The school remains open and your child should continue to attend as normal if they remain well. We encourage household members that are aged 11 and over to continue with twice weekly LFD testing to help identify cases promptly.
We know that you may find this concerning but we are continuing to monitor the situation and are providing the following advice. Please be reassured that for most people, coronavirus (COVID-19) will be a mild illness.
What to do if your child develops symptoms of coronavirus (COVID-19) or tests positive for COVID-19
If your child develops symptoms of coronavirus (COVID-19), they should get a PCR test and remain at home at least until the result is known. If negative, the child can end self-isolation; if positive, the child should isolate until at least 10 days after their symptoms appeared. This 10 day isolation period can be ended early on day 7 where two negative LFD tests are taken 24 hours apart on days 6 and 7 but NHS Test and Trace will be able to advise you of this.
Symptoms of coronavirus (COVID-19) are a new, continuous cough, or a high temperature, or a loss of, or change in, their normal sense of taste or smell (anosmia). Anyone with symptoms will be eligible for a PCR test (the normally available test type) and this can be arranged via Get a free PCR test to check if you have coronavirus (COVID-19) - GOV.UK (www.gov.uk) or by calling 119.
Instructions for people who live in the same household as someone with COVID-19 (tested positive or symptomatic awaiting a test result)
From 14 December, anyone aged 5 years and over who lives in the same household as someone with COVID-19 and who is not legally required to self-isolate is now strongly advised to take an LFD test every day for 7 days. If any of these LFD tests are positive they should self-isolate in order to protect other people.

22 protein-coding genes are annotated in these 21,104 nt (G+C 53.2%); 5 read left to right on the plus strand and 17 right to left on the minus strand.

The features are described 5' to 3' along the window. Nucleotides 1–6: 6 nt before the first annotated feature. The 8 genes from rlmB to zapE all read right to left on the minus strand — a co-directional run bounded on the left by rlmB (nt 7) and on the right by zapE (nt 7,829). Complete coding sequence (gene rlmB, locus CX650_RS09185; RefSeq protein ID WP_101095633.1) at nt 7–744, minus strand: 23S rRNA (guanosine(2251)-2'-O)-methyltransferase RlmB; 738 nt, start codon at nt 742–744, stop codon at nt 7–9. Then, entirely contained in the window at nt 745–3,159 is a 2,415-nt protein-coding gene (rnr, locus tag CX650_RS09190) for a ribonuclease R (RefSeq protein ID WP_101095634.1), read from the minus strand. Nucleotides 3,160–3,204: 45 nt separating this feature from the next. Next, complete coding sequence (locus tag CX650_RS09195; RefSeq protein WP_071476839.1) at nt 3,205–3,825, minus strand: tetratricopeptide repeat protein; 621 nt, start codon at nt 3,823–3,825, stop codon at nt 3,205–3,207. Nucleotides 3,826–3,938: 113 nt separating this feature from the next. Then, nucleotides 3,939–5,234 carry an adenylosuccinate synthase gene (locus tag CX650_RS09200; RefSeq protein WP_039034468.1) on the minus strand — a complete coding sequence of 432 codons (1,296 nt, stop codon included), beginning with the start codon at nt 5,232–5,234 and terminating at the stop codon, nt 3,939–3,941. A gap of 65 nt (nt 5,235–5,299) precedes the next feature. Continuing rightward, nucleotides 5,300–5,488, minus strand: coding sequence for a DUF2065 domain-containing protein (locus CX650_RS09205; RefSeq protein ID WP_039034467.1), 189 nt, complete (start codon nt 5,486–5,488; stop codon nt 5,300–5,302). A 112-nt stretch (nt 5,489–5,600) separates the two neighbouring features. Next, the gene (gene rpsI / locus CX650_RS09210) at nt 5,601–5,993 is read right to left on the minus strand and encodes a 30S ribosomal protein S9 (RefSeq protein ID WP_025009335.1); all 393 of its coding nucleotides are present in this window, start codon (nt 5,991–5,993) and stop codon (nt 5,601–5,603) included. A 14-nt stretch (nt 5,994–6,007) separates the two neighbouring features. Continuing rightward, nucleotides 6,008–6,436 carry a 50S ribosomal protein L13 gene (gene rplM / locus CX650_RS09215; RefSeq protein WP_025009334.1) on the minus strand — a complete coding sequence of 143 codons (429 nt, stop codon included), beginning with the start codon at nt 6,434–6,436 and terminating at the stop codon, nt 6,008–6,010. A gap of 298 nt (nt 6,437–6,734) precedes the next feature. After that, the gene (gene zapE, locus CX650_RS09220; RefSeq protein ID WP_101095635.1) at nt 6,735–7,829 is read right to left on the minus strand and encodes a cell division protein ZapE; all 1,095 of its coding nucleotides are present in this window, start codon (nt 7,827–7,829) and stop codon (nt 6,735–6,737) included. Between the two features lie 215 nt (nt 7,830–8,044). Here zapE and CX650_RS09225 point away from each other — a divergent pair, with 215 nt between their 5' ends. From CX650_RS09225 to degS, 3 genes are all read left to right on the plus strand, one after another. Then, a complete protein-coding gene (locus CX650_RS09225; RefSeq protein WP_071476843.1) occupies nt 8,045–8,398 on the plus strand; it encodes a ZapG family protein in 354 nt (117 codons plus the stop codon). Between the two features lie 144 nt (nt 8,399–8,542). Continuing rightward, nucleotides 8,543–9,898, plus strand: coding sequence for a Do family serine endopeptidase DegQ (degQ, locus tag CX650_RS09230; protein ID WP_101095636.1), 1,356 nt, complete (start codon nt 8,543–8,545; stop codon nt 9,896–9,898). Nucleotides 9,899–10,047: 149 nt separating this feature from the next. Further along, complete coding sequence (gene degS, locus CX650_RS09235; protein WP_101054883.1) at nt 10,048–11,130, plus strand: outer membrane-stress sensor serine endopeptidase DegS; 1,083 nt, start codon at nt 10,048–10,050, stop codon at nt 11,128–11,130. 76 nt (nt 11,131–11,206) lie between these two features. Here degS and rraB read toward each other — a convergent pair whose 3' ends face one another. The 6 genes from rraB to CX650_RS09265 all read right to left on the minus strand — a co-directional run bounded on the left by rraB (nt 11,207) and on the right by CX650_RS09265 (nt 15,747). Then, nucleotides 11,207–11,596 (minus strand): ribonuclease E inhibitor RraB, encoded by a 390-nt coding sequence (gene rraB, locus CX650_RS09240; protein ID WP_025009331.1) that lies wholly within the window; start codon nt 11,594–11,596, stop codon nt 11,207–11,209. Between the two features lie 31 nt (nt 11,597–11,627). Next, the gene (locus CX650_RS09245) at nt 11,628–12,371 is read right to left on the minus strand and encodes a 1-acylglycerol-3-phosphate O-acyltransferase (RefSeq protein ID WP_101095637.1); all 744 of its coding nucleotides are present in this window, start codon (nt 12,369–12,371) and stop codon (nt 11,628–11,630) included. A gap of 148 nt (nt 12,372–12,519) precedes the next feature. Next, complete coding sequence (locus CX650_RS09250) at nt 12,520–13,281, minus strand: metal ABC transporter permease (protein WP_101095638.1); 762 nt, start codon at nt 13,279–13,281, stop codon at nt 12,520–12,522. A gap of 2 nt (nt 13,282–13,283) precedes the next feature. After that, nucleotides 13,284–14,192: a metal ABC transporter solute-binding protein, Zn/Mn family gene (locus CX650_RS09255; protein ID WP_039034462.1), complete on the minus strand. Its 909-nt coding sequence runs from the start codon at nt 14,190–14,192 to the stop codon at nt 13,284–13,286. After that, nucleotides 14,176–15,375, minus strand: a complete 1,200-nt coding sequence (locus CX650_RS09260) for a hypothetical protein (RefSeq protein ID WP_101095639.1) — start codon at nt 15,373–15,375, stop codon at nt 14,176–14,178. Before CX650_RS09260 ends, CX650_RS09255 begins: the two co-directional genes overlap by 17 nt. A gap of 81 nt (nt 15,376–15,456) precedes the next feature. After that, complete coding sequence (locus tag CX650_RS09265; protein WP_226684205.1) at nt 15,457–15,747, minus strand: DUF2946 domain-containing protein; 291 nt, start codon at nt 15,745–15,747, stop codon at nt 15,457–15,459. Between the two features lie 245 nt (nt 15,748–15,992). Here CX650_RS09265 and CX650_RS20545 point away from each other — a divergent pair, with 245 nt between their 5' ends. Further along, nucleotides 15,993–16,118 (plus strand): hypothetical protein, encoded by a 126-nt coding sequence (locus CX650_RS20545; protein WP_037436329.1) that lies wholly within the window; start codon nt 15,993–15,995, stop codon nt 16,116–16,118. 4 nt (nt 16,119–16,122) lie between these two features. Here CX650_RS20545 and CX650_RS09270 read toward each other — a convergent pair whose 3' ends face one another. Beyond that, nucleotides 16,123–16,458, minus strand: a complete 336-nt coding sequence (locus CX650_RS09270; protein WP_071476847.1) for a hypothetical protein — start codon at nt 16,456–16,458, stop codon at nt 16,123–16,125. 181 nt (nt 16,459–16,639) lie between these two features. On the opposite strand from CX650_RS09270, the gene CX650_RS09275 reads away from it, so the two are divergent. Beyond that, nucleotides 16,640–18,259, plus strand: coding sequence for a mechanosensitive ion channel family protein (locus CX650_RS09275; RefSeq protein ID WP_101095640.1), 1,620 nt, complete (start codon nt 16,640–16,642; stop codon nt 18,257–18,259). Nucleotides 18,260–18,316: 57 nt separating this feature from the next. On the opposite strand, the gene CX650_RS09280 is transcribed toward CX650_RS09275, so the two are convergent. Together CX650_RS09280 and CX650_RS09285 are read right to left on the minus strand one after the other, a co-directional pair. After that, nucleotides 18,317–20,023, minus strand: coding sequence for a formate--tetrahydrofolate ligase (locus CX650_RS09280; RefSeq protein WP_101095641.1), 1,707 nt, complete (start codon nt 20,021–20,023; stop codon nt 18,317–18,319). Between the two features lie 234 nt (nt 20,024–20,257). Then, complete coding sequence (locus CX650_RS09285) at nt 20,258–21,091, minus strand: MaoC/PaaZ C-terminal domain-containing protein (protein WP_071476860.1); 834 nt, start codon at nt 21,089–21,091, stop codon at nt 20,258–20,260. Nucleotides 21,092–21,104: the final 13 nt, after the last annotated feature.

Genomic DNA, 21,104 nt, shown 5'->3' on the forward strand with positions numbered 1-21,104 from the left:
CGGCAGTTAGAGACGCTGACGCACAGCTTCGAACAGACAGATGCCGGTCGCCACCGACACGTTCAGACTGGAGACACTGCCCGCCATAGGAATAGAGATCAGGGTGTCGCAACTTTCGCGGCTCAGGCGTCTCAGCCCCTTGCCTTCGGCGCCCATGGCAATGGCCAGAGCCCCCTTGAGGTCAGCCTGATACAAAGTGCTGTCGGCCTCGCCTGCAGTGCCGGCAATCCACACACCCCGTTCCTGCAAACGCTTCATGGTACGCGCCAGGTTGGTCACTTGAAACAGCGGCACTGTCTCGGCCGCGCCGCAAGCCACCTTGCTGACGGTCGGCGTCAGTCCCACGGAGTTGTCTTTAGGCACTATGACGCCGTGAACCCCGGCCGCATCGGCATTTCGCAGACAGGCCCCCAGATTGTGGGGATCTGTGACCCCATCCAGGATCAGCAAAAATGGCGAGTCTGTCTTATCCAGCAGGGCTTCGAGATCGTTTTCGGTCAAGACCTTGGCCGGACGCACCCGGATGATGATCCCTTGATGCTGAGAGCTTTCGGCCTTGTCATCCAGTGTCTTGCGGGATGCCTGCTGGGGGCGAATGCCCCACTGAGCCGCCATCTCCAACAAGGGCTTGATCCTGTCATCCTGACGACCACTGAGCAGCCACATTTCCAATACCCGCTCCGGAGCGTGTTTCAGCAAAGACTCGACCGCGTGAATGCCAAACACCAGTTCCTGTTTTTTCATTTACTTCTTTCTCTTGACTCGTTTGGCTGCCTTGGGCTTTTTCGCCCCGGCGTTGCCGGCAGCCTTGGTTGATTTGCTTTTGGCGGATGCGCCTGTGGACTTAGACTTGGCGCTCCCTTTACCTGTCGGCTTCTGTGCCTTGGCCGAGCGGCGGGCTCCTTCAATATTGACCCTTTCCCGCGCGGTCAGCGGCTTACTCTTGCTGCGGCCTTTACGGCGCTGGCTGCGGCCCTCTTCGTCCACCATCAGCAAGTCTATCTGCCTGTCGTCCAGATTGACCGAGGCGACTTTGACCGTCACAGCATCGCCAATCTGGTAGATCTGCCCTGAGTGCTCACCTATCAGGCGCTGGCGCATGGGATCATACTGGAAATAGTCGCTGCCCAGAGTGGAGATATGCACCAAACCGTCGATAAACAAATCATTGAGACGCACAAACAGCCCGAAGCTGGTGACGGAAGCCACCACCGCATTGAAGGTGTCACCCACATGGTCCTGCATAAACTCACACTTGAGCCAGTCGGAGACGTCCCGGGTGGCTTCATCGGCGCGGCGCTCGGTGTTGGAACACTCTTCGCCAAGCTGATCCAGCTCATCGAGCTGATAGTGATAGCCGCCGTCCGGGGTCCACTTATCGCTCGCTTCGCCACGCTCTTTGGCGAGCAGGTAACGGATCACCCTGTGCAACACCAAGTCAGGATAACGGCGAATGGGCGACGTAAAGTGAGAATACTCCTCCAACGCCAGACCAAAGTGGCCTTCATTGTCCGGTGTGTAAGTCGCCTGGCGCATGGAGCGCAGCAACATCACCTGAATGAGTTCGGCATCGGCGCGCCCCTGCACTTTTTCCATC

If they test negative, they can continue to attend their education setting or workplace. If they test positive, they should self-isolate and order a PCR test to confirm the result. If the PCR is positive, they must self-isolate for 10 days. If the PCR test is negative, they no longer need to self-isolate but should continue to carry out the remainder of the daily tests, and only need to isolate if it is positive.
Children aged 4 years and under do not need to take part in daily testing as contacts of COVID-19 and do not need to isolate.
This advice is in addition to the changes introduced on 16 August 2021. You are not legally required to self-isolate if you are a contact of someone who has tested positive for COVID-19 and any of the following apply:
- you are fully vaccinated
- you are below the age of 18 years 6 months
- you have taken part in or are currently part of an approved COVID-19 vaccine trial
- you are not able to get vaccinated for medical reasons
Fully vaccinated means that you have been vaccinated with an MHRA approved COVID-19 vaccine in the UK, and at least 14 days have passed since you received the recommended doses of that vaccine.
NHS Test and Trace will contact you to let you know that you have been identified as a contact and check whether you are legally required to self-isolate. If you are not legally required to self-isolate, you will be provided with advice on testing and given guidance on preventing the spread of COVID-19.
Any member of the household who is aged 18 years and 6 months or over and has only received one dose of COVID-19 vaccine or has not received any dose of the COVID-19 vaccination will still be required to self-isolate as household contact of a someone with COVID-19 symptoms awaiting testing and someone who has tested positive for COVID-19. Please read the stay at home guidance which provides information on this.